A lot of people don’t like the term "pregnancy loss." It’s too generic, and doesn’t seem to mean anything. In fact, some people are upset by the term. I’ve heard people say, "Loss makes it sound like I misplaced my baby. I know my baby isn’t missing, he died!"
As a society, we are generally uncomfortable with death. People use all kinds of euphemisms to avoid saying the words death, or dead. Terms like “passed on,” “born to eternal life,” and “I’m sorry for your loss.” They are intended to soften the blow somehow, or make it easier for loved ones to cope if they don’t have to hear the dreaded D-words. Loved ones know better than anyone that their dear friend or family member has died, and euphemistic terms don’t make them feel their grief any less acutely.
So why do you use the phrase "pregnancy loss" so often on this site?
When it comes to the death of a baby, there are a lot of specific medical terms we can use to describe the event. A miscarriage happens before 20 weeks gestation, a stillbirth occurs after that point. A neonatal death can occur pre-term or at full-term, or even weeks after birth. A therapeutic termination is usually preterm, but may occur after a baby has died in utero. A termination may also result in a baby that lives for only a short time.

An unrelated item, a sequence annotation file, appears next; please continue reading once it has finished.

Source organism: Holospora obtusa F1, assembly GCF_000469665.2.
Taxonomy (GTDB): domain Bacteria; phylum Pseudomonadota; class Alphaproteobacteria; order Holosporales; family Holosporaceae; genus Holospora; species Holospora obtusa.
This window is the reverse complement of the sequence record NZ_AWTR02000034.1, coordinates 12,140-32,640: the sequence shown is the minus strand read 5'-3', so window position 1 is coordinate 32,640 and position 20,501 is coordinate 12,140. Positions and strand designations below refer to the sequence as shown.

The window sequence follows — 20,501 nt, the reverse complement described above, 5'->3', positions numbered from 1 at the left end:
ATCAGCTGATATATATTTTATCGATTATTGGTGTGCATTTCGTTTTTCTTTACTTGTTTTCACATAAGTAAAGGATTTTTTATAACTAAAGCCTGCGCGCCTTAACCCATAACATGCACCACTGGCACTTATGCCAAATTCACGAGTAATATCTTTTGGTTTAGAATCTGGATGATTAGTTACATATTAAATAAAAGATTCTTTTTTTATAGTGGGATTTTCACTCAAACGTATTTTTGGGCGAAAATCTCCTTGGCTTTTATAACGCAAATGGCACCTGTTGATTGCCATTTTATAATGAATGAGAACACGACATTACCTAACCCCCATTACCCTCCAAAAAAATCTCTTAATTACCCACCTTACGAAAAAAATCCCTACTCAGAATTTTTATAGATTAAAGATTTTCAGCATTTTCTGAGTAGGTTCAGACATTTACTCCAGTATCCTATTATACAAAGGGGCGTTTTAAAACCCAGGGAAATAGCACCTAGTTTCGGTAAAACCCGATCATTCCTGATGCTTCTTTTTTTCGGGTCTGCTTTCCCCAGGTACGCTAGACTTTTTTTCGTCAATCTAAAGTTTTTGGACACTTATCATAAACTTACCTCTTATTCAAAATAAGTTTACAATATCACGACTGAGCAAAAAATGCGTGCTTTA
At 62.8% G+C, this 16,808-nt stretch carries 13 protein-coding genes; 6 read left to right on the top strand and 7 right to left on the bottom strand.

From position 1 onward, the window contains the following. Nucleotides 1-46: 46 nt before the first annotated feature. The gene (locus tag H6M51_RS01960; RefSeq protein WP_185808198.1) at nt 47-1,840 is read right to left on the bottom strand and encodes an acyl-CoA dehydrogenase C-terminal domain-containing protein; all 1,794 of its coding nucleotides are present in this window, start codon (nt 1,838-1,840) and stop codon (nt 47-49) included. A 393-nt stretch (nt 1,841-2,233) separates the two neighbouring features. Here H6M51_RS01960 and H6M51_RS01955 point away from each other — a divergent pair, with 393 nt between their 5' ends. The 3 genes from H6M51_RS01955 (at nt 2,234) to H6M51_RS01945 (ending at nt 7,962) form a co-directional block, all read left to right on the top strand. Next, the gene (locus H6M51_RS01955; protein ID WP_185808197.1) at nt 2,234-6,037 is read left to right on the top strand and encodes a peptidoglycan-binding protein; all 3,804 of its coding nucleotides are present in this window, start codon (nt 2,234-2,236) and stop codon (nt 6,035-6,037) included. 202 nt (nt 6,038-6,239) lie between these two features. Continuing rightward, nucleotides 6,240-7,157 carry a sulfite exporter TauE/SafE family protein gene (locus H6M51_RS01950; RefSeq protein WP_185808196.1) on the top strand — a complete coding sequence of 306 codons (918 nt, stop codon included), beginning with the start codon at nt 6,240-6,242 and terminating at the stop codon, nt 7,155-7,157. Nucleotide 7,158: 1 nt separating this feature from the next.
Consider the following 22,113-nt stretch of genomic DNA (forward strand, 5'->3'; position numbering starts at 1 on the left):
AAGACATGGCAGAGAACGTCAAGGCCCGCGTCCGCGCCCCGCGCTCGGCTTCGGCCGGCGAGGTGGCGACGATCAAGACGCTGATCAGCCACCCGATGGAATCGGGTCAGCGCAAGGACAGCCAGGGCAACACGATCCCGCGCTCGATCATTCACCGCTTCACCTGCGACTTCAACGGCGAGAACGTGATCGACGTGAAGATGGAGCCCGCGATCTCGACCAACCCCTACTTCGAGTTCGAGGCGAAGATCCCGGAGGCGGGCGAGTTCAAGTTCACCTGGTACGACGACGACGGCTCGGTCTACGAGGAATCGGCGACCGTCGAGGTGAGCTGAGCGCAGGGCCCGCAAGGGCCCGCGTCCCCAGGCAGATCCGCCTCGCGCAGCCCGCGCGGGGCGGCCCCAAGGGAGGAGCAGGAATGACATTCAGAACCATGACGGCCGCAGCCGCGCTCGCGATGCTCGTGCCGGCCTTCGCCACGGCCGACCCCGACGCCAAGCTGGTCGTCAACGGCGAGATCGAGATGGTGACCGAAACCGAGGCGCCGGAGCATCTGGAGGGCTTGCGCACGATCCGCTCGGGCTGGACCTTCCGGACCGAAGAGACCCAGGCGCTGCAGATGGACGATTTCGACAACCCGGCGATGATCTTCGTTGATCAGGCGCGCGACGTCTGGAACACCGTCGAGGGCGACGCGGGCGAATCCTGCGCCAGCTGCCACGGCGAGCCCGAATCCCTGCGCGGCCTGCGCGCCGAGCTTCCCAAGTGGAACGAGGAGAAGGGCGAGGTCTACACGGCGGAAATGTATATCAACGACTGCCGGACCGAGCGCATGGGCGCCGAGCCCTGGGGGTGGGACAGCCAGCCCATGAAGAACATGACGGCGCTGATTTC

In other words, this site covers a lot of different types of death. All of them have specific language associated with them, not to mention all of the of medical terminology surrounding pregnancy loss. Medical terminology tends to be very upsetting to women, since the proper term for a miscarriage is a spontaneous abortion, and the term for a woman who has had multiple miscarriages is a habitual aborter. Not exactly the kind of language most women are looking for when they are seeking out information and support for their experiences.
So, in the interest is addressing all readers on this site, I use the term pregnancy loss whenever I’m referring to a topic that would be of interest for all grieving moms. If I’m writing about a subject particular to miscarriage, or stillbirth, I try to use the preferred term as often as possible.
It is never my intent to offend readers or discount the reality of your baby’s death. Rather, it is my intension to be as inclusive of all my readers’ experiences as possible.